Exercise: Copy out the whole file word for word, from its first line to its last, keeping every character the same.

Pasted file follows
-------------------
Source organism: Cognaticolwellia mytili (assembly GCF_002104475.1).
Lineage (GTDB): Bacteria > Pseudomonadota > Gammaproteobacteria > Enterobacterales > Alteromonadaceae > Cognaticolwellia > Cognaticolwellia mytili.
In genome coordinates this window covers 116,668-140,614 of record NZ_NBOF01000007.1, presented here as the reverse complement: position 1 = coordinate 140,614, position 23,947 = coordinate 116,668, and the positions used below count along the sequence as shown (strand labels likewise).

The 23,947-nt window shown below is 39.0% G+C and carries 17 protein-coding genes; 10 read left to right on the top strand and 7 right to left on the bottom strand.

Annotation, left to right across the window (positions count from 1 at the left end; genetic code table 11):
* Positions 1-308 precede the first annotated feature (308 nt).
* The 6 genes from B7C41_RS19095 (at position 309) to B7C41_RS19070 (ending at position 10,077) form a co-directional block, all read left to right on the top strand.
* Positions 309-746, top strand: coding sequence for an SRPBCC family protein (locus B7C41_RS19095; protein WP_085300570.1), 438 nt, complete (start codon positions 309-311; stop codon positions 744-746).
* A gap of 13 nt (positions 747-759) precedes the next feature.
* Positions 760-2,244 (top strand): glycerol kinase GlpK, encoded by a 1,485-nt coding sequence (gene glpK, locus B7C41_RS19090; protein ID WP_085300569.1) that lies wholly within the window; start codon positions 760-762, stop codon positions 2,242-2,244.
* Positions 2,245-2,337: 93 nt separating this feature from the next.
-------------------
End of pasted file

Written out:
Source organism: Cognaticolwellia mytili (assembly GCF_002104475.1).
Lineage (GTDB): Bacteria > Pseudomonadota > Gammaproteobacteria > Enterobacterales > Alteromonadaceae > Cognaticolwellia > Cognaticolwellia mytili.
In genome coordinates this window covers 116,668-140,614 of record NZ_NBOF01000007.1, presented here as the reverse complement: position 1 = coordinate 140,614, position 23,947 = coordinate 116,668, and the positions used below count along the sequence as shown (strand labels likewise).

The 23,947-nt window shown below is 39.0% G+C and carries 17 protein-coding genes; 10 read left to right on the top strand and 7 right to left on the bottom strand.

Annotation, left to right across the window (positions count from 1 at the left end; genetic code table 11):
* Positions 1-308 precede the first annotated feature (308 nt).
* The 6 genes from B7C41_RS19095 (at position 309) to B7C41_RS19070 (ending at position 10,077) form a co-directional block, all read left to right on the top strand.
* Positions 309-746, top strand: coding sequence for an SRPBCC family protein (locus B7C41_RS19095; protein WP_085300570.1), 438 nt, complete (start codon positions 309-311; stop codon positions 744-746).
* A gap of 13 nt (positions 747-759) precedes the next feature.
* Positions 760-2,244 (top strand): glycerol kinase GlpK, encoded by a 1,485-nt coding sequence (gene glpK, locus B7C41_RS19090; protein ID WP_085300569.1) that lies wholly within the window; start codon positions 760-762, stop codon positions 2,242-2,244.
* Positions 2,245-2,337: 93 nt separating this feature from the next.